Police chief describes protesting students as "the enemy"

More arrests have been made in Valencia in recent days than in all of 2011 "An increase in aggression demands a response," says Antonio Moreno

The police in Valencia have made more arrests during the past few days of student protests than were made during all of the demonstrations in 2011 – a year that saw the 15-M popular movement spring up, as well as a number of marches against government cutbacks.

Since last Wednesday, when the police arrested a minor studying at the Lluís Vives school, the number of detainees has risen to 38 (including eight youths aged under 18).

The chief of police in Valencia, Antonio Moreno, refused to be drawn on the reasons behind such a high number of arrests when asked by the press on Monday. “Why do you think?” was his terse response to a journalist, before saying: “During the previous conflict, with the 15-M, we also had to use force when we were attacked.”

Moreno also refused to give details regarding the number of officers that were deployed to break up the student demonstrations, to protest against cuts in education spending, which have left many schools in such a dire situation that they do not have any heating. He said that he was unwilling to “give that information to the enemy.”

The police chief appeared on Monday with the government delegate for the Valencia region, Paula Sánchez de Léon, who made no comment until the end of the press conference, when she said that she hoped that the incidents, which saw a number of students injured from police charges, “ended up being an anecdote that is not repeated.”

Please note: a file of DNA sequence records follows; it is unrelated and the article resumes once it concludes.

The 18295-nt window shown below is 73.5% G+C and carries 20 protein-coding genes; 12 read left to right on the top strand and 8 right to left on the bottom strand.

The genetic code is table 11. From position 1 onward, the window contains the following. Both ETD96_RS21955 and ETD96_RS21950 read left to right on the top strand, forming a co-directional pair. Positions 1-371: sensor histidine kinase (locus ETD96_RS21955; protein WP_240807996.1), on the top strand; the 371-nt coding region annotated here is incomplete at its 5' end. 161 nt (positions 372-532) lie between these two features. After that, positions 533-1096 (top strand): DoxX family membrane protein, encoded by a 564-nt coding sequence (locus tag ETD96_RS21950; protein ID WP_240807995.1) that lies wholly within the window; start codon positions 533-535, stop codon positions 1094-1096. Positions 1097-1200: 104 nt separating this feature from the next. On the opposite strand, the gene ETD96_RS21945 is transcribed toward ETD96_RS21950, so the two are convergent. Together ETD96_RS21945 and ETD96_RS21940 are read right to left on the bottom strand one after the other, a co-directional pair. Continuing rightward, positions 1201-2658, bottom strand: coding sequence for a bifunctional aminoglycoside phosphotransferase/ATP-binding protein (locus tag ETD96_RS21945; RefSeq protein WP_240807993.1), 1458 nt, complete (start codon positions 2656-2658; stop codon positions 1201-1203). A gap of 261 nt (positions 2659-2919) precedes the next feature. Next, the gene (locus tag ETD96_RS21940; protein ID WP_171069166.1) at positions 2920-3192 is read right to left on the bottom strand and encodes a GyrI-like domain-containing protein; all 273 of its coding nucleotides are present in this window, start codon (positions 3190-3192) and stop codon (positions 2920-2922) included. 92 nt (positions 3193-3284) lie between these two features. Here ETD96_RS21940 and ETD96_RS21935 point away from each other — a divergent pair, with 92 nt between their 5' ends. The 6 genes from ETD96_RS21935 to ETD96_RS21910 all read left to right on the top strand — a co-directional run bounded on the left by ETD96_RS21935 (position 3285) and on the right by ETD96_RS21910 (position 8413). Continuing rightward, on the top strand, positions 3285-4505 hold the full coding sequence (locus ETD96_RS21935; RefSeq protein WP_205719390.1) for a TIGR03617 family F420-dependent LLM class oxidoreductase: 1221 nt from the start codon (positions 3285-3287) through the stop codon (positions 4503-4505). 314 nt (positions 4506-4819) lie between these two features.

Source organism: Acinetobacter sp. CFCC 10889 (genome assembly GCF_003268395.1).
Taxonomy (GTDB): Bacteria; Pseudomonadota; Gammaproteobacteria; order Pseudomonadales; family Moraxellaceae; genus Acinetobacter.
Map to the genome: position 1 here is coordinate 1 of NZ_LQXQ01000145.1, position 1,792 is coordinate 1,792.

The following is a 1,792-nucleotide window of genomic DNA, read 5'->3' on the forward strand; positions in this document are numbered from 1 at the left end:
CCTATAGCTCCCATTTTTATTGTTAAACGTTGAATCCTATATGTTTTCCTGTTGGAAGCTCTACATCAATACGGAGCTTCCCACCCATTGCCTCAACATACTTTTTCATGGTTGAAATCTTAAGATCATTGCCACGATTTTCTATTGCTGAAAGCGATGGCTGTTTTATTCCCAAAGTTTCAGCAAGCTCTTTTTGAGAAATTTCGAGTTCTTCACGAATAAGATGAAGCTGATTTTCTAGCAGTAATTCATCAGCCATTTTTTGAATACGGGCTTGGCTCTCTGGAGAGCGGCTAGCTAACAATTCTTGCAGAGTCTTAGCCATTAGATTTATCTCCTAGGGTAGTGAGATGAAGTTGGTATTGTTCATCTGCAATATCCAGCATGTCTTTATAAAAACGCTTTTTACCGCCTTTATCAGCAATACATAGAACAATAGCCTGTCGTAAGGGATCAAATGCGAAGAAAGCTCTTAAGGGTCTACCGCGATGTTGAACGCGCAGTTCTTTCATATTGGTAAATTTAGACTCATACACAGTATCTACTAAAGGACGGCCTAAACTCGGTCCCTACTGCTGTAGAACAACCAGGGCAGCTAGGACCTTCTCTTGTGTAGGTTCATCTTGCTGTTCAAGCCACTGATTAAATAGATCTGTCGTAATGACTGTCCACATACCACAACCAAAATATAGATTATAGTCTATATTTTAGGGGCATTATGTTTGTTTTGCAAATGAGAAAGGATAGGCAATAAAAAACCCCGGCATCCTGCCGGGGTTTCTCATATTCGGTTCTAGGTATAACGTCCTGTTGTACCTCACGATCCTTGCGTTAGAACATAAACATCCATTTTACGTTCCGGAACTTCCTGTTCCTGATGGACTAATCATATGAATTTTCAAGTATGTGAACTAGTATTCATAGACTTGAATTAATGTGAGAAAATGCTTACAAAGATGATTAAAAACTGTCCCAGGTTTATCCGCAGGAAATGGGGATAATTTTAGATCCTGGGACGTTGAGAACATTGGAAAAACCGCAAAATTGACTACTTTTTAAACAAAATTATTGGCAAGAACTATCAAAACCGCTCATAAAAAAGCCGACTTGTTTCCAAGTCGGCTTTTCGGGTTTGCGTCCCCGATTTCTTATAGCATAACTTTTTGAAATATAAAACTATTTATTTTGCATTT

Moreno defended the actions of the police, and denied that the officers had charged against the protestors in previous days given that they were not equipped with riot gear until Monday. “An increase in aggression demands a response,” the police chief said, pointing out that five officers ended up with light injuries on Monday, while a 52-year-old woman had been hurt after being hit with a bottle. “On previous days, whatever anyone says, there was no police charge, but rather a proportional response.

“There have been complaints because people cannot move around the city,” he continued. “And they have been insulted [by the students]. This is uncivil behavior on the part of 14- and 15-year-olds,” he said. “I hope that tomorrow [Tuesday] it will not be necessary to go on the defensive once more.”

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